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tsuomela : teamwork   11

Analyzing Effective Leaders: Why Extraverts Are Not Always the Most Successful Bosses - Knowledge@Wharton
In fact, introverted leaders can be more effective than extraverts in certain circumstances. The determining factor is who leaders are managing, according to Grant and co-authors Francesca Gino of Harvard Business School and David Hofmann of the University of North Carolina's Kenan-Flagler Business School. Their paper, forthcoming in the Academy of Management Journal, is titled "Reversing the Extraverted Leadership Advantage: The Role of Employee Proactivity."
work  management  leadership  personality  introvert  extravert  teamwork  organization  psychology 
december 2010 by tsuomela
EconPapers: Teams Make You Smarter: Learning and Knowledge Transfer in Auctions and Markets by Teams and Individuals
Abstract: We study the impact of team decision making on market behavior and its consequences for subsequent individual performance in the Wason selection task, the single-most studied reasoning task. We reformulated the task in terms of “assets” in a market context. Teams of traders learn the task’s solution faster than individuals and achieve this with weaker, less specific, performance feedback. Some teams even perform better than the best individuals. The experience of team decision-making in the market also creates positive knowledge spillovers for post–market individual performance in solving new Wason tasks, implying that team experiences enhance individual problem-solving skills.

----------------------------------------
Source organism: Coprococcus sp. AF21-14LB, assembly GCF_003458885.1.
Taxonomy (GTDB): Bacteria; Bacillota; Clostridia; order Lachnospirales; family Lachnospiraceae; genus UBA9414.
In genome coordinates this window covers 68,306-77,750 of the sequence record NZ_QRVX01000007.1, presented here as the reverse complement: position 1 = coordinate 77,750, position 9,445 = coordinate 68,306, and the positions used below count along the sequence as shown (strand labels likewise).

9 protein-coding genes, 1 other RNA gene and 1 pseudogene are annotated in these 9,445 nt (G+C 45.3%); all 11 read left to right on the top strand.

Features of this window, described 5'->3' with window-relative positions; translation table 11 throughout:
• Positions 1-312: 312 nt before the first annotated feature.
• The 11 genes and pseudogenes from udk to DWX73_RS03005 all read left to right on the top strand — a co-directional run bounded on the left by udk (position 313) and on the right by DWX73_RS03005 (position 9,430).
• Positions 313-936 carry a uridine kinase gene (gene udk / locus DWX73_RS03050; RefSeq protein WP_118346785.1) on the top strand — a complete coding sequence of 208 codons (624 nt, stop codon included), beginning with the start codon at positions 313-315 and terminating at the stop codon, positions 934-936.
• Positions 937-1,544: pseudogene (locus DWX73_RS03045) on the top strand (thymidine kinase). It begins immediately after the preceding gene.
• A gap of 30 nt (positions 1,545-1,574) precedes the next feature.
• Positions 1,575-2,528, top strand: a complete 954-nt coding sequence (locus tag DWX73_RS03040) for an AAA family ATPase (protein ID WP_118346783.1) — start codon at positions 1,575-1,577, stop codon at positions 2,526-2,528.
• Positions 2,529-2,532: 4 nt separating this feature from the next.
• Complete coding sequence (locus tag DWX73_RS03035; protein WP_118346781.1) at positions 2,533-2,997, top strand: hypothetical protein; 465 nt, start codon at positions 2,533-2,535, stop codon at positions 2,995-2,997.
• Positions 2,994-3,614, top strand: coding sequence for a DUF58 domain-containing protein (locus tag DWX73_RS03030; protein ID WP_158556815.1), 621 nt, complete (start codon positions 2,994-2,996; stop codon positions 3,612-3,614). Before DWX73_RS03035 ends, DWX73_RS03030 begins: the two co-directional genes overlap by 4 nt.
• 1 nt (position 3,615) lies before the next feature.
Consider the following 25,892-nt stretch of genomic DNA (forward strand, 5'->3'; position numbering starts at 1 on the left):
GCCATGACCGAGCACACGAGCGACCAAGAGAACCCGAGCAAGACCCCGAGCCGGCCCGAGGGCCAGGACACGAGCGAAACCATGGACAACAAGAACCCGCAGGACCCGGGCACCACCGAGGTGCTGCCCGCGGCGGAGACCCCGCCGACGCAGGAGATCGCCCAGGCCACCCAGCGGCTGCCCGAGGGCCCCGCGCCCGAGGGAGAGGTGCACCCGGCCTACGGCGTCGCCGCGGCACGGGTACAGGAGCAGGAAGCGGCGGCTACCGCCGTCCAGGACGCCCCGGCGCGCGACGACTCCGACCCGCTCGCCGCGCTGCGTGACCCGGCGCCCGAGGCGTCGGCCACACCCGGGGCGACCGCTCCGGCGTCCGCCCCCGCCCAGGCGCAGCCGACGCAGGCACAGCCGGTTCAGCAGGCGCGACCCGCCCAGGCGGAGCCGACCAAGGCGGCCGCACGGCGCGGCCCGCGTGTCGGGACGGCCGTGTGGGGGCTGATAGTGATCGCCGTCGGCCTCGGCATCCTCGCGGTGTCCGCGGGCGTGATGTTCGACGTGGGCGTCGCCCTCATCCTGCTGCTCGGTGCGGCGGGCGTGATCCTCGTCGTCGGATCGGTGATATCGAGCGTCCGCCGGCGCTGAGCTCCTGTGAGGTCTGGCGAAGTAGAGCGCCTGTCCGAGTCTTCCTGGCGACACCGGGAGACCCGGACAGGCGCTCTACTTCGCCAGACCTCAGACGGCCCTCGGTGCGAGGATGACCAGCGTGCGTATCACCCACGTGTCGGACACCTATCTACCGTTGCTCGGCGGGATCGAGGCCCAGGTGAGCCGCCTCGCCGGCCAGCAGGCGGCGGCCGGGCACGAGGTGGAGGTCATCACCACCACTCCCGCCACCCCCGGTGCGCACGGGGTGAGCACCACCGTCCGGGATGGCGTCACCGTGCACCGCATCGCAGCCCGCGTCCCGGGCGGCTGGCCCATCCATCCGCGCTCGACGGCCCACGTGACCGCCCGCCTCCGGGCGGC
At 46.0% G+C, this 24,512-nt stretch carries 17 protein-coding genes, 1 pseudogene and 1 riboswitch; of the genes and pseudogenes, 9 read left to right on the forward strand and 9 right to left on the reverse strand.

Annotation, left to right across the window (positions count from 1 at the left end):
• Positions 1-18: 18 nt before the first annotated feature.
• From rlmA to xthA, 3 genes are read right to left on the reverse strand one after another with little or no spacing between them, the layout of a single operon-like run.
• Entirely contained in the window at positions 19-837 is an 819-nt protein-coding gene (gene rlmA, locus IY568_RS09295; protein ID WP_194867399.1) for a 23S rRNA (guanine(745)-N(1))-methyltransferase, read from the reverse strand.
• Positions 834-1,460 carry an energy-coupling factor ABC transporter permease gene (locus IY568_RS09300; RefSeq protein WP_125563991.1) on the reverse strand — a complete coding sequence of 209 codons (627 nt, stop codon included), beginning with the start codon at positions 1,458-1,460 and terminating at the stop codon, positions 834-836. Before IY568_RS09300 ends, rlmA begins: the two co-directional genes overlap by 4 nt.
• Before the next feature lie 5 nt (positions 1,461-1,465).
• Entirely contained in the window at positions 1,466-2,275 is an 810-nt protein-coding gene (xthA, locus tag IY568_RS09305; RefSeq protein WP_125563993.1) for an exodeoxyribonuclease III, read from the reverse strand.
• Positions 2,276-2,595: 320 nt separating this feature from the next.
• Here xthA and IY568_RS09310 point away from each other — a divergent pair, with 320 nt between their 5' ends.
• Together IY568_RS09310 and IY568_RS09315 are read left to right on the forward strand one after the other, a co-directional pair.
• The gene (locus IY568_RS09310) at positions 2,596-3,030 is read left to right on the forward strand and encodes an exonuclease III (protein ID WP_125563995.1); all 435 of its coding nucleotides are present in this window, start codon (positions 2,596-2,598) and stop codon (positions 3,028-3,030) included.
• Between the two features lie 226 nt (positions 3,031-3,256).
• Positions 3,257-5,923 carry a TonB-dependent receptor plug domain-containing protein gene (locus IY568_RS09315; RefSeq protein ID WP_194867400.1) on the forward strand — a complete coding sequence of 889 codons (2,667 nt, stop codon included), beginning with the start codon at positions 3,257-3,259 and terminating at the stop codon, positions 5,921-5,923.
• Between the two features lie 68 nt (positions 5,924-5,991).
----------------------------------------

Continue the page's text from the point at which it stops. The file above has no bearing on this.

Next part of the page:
economics  teamwork  intelligence  groups  social-cognition  cognition 
august 2010 by tsuomela
News: The Aging of Science - Inside Higher Ed
What if key elements of science policy are based on patterns of discovery that no longer exist?

That's the question behind a paper released Monday by the National Bureau of Economic Research. The paper -- by Benjamin Jones, associate professor of management at Northwestern University -- argues that science has changed in key ways. Specifically, it argues that the age at which researchers are able to make breakthroughs has advanced, and that scientists are parts of increasingly larger teams, encouraging narrow specialization. Yet, he argues, science policy (or a lot of it) continues to assume the possibility if not desirability of breakthroughs by a lone young investigator.
science  sts  sociology  discovery  generation  age  success  collaboration  teamwork  scale  economics 
may 2010 by tsuomela
The No-Stats All-Star - NYTimes.com
another Michael Lewis sport profile, a la Moneyball. Let's apply statistics to basketball !
sports  basketball  statistics  by(MichaelLewis)  stardom  fame  success  teamwork  team-building  skills  innovation 
february 2009 by tsuomela

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